One of the thing that I have been able to accomplish to work with five or six different companies in producing books.  Each company has their own slant on a project and compromise is generally needed.  Also, in the case of a textbook, there is a rigorous review process in which referees/reviewers are employed.

I was most fortunate to work with these companies when I did (mainly 10 years ago) as I was able to realize my project in pretty much the way I envisioned it.

73

KEN WB2AMU
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K4FMH
Member

Posts: 259




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« Reply #100 on: September 10, 2013, 02:11:40 PM »

Ken,

Thanks for the civilized tone. My "did I mention I wuz a pro writer..." was a tongue-in-cheek reference to N4NYY's annoyance at my first statement to this effect since some of his and others comments seemed as if they did not know "come here from sic'em" to use a Texas slogan about how professional writing works. I was not actually trying to toot my own horn as I've been writing for print since age 13 (sports), radio news (News Director), or scientific topics. It's just old hat, honestly. Since it seemed to annoy N4NYY, I've repeated it....sorry you missed that humorous spin. My apologies!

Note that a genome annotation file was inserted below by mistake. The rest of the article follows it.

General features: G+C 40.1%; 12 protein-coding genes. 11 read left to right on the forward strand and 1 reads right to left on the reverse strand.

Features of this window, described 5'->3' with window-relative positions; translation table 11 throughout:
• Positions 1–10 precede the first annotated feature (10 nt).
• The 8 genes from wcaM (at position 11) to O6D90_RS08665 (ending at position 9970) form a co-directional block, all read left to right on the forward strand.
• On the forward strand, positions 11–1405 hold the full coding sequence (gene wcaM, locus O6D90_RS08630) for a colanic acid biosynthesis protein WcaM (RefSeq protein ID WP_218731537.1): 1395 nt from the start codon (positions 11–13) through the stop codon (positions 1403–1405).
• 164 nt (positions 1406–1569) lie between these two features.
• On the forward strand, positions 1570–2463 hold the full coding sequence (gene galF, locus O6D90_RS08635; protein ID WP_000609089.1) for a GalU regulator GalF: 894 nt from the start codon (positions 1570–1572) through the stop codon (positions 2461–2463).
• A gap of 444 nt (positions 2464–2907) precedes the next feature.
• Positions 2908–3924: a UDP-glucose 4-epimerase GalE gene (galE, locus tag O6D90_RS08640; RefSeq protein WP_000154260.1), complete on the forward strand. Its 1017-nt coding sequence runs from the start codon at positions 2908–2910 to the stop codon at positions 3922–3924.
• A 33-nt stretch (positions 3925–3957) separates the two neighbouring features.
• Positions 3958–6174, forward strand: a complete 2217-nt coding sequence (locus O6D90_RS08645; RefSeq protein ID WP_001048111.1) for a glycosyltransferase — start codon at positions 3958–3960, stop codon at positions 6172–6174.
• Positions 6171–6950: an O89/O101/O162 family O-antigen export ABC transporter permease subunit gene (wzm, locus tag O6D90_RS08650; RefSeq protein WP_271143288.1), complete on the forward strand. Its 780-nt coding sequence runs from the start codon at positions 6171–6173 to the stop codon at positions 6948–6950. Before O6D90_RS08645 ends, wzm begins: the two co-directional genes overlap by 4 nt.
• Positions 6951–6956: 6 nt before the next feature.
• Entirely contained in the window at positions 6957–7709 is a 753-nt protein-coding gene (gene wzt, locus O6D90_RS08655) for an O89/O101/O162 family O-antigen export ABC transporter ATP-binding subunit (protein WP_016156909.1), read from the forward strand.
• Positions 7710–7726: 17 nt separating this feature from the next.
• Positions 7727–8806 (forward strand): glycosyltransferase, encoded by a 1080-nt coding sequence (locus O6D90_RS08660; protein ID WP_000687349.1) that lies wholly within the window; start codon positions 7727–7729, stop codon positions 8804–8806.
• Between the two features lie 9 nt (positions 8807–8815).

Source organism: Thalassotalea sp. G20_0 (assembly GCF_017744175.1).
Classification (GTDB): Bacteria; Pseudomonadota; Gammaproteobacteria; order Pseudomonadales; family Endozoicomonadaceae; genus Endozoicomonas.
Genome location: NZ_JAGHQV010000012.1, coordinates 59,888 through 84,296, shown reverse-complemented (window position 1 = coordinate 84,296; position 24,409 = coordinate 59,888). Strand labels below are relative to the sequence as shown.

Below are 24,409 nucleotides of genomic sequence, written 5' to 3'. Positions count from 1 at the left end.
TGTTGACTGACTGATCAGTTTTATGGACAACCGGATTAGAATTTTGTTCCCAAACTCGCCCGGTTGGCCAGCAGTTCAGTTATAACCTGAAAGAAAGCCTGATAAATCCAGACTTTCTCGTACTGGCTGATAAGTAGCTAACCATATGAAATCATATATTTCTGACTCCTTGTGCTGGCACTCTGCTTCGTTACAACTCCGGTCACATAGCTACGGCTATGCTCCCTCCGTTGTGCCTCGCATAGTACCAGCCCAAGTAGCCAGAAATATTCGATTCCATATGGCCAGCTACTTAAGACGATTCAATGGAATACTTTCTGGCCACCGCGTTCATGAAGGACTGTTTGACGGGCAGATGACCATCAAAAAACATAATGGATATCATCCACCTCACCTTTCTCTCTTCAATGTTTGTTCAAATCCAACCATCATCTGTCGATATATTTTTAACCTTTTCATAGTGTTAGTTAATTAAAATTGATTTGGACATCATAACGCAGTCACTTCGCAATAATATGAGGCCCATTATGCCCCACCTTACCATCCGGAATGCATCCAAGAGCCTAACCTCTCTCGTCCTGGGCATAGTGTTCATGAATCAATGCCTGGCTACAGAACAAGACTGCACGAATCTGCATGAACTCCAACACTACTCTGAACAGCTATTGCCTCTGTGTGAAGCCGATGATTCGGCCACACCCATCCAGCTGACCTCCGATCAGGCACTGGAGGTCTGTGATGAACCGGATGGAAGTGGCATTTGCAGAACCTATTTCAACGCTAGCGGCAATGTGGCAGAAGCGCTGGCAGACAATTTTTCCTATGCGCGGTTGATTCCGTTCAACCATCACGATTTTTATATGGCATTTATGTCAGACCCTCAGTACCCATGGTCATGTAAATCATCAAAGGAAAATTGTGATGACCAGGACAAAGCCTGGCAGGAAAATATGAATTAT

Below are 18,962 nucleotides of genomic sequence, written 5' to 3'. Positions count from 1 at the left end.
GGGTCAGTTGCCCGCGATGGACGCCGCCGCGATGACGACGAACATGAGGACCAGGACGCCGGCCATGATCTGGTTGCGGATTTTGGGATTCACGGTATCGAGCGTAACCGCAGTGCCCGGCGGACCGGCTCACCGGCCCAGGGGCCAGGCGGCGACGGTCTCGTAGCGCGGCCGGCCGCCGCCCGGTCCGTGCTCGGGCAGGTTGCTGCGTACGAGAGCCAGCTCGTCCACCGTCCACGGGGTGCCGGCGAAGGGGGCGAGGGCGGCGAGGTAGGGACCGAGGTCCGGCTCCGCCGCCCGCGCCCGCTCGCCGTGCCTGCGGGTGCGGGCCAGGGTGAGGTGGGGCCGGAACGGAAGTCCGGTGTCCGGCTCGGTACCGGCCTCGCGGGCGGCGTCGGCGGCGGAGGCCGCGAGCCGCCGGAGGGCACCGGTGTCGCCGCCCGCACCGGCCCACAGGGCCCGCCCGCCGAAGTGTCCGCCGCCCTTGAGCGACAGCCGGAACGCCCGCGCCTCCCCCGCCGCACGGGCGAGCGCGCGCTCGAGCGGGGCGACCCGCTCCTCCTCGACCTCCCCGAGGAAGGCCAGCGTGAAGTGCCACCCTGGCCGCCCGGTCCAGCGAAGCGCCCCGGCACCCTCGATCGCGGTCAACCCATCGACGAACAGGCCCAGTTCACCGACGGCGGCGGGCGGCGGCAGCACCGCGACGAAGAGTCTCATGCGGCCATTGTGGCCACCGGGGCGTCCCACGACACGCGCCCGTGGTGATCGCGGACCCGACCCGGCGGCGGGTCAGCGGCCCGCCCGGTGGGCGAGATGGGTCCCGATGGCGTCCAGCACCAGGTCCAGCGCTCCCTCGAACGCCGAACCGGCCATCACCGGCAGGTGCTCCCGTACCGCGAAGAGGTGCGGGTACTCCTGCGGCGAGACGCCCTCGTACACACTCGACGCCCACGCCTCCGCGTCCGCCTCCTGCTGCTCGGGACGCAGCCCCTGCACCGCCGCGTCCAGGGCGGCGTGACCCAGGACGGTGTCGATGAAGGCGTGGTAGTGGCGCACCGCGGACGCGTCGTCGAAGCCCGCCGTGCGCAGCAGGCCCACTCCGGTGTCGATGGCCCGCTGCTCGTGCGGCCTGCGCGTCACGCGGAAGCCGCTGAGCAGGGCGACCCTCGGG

Couldn't agree with you more on the team nature of putting a good publication each day, week, month, or quarter. It is, indeed, a shame about CQ. I suspect Tom Kneitel would've handled things differently back in the day. But let me encourage you and the others who are so affected to pursue some type of joint public statement with each one laying out the facts on the agreement and terms. You might get an advertiser or two to rethink their expenditures if they know their customers --- in number --- are being bilked in this way. Most build-it articles generate sales for someone.